OCD Awareness Week 2014

This week is OCD awareness week. I have written about my OCD before during Mental Health Week and received a great amount of support for sharing my story. The focus words for OCD awareness week are Take Action. Which is what I want to do. I want to take action by sharing more about my OCD.

OCD suffers can be terribly stereotyped, which can not only cause frustration, it can also prevent people who may be suffering from OCD from seeking help. I have lost count of how many times I have heard people say “I have to check the door is locked, I’m a bit OCD” or “I wash my hands after touching something dirty, it’s my OCD quirk”. These quotes can be incredibly detrimental to people who genuinely suffer from OCD.


OCD when not controlled can be incredibly time consuming. When my OCD is at it’s worse, I can spend so much time making sure everything feels just right. Whether this be checking a door is closed whilst counting to a specific number, or washing my hands until they feel the right kind of clean. Many of my compulsions are not seen by others, which is why I refer to my OCD as my invisible illness. People are shocked when they discover I suffer with OCD, I have even had people tell me “If you think you have OCD, doesn’t that mean you don’t have it? as people who have it don’t know”.

I am not a neat person, I don’t need to line everything up the right way and am not too fussed if I wear an un-ironed shirt. But I do have to check things are locked a certain amount of times, I wash my hands until they are sore sometimes and I suffer with swallowing anxiety. My OCD list can seem endless at times, but I am confident I am managing it very well at the moment.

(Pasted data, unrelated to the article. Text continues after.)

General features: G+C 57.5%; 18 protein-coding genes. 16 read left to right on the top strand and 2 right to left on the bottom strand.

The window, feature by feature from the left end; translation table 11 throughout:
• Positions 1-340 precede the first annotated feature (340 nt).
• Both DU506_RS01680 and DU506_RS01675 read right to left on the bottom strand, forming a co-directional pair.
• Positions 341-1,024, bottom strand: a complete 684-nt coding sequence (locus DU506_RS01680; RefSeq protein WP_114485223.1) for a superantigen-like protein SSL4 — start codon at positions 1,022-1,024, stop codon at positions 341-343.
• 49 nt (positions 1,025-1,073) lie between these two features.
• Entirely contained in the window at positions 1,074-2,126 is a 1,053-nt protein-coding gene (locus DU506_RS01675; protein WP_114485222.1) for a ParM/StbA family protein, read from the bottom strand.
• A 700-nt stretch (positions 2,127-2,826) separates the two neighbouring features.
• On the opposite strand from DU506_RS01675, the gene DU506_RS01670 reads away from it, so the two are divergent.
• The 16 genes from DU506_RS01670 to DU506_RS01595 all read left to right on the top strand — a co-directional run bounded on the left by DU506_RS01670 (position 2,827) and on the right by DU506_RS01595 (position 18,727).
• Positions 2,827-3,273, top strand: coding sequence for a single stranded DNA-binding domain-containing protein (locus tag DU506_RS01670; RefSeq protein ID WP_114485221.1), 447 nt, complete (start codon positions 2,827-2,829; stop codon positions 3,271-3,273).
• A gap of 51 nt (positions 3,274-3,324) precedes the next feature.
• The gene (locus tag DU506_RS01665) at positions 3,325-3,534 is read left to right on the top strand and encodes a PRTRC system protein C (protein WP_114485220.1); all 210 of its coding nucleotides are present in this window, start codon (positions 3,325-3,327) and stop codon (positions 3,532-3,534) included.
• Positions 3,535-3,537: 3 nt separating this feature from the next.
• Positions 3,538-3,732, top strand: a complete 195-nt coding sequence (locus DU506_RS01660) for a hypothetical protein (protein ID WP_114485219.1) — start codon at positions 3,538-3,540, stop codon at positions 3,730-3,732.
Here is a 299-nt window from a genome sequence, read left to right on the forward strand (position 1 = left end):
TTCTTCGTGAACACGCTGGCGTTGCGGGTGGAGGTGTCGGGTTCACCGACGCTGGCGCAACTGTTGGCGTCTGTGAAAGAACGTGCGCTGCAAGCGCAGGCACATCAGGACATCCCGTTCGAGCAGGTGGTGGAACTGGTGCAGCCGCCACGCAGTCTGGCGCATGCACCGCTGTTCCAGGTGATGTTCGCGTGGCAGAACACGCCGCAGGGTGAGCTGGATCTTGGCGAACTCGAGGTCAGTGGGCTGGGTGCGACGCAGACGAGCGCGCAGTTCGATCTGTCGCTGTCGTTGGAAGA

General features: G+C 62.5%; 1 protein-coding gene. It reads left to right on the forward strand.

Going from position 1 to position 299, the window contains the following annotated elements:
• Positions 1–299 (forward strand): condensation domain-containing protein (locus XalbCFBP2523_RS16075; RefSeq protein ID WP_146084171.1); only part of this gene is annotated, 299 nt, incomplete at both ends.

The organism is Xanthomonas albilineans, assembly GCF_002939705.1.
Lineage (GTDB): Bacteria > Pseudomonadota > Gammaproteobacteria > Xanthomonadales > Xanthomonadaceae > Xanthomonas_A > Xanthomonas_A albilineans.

A diagnosis of OCD does not mean you suddenly don’t need to perform your compulsions anymore. I suffered with OCD for many years before I was diagnosed, in this time my OCD escalated to severe levels. But I received very good treatment from a psychologist who taught me how to control it. It will never leave me and can change just like the weather. But for me it isn’t a taboo. I am happy to talk about my OCD and answer questions in the hope that it may inspire someone who feels they have OCD to seek help.

OCD Action has a great site with information on actions to take if you think you have OCD, they also provide some great resources to help once you are diagnosed. It’s also important to talk to those around you if you feel you are suffering. C is incredibly supportive, but just like me, she had to learn about my diagnosis too.

If you wish to discover more posts and tweets during OCD Awareness week, check the hashtag #OCDWOA on twitter.

This Post Has 2 Comments

  1. Fi Reply

    Great post – thanks for sharing this. I have OCD and people think it’s ok to joke about it. It’s not.

  2. Lauren Reply

    Love this. Well done for writing it.
    I think it’s so important that you address the different types of OCD. I think there is an image of “all OCD sufferers do X, Y and Z”, and it’s great that you are able to write about it and change that image in peoples minds.

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